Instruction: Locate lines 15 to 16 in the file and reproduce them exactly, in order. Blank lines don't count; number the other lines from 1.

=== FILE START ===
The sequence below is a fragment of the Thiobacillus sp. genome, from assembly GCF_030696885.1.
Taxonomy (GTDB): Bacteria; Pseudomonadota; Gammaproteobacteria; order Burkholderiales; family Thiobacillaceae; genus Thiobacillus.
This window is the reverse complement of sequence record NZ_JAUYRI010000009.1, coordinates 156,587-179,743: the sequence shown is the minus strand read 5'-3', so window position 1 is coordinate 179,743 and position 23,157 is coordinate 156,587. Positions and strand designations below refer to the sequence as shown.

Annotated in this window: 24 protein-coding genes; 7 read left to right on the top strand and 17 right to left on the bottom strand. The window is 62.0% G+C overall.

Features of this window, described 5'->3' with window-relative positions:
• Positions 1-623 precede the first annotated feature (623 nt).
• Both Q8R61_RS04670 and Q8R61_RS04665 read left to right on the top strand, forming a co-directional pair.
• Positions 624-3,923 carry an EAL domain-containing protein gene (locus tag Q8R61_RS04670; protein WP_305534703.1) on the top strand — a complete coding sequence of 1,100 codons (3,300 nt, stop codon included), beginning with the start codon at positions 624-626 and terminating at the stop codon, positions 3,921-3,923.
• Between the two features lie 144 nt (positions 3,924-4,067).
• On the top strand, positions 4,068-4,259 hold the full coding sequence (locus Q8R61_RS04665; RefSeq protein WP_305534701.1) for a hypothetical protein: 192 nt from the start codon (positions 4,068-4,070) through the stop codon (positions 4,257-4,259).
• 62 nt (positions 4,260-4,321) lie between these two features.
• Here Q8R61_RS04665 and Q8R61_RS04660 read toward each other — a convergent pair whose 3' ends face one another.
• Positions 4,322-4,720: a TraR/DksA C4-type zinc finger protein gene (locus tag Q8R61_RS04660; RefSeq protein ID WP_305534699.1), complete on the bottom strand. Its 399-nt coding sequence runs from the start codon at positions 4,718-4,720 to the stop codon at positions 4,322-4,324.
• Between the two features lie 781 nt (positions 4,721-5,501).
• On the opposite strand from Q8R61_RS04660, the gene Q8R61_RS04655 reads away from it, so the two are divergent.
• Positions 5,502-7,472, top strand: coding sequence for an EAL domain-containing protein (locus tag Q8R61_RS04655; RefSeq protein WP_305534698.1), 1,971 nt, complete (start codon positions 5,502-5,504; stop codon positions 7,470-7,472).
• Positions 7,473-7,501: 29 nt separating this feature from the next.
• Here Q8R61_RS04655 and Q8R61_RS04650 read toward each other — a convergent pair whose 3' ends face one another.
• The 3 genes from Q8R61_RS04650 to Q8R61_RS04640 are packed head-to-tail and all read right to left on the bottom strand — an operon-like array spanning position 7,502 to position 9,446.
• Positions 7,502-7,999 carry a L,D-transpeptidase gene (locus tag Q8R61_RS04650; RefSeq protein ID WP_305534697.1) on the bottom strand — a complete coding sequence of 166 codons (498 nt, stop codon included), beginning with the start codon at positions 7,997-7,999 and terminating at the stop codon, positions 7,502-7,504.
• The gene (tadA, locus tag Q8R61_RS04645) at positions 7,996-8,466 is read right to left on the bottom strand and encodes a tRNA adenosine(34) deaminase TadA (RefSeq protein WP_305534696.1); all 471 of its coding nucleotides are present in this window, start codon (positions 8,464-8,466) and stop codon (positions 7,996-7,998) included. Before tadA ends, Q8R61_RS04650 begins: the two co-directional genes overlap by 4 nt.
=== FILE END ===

• On the opposite strand from Q8R61_RS04660, the gene Q8R61_RS04655 reads away from it, so the two are divergent.
• Positions 5,502-7,472, top strand: coding sequence for an EAL domain-containing protein (locus tag Q8R61_RS04655; RefSeq protein WP_305534698.1), 1,971 nt, complete (start codon positions 5,502-5,504; stop codon positions 7,470-7,472).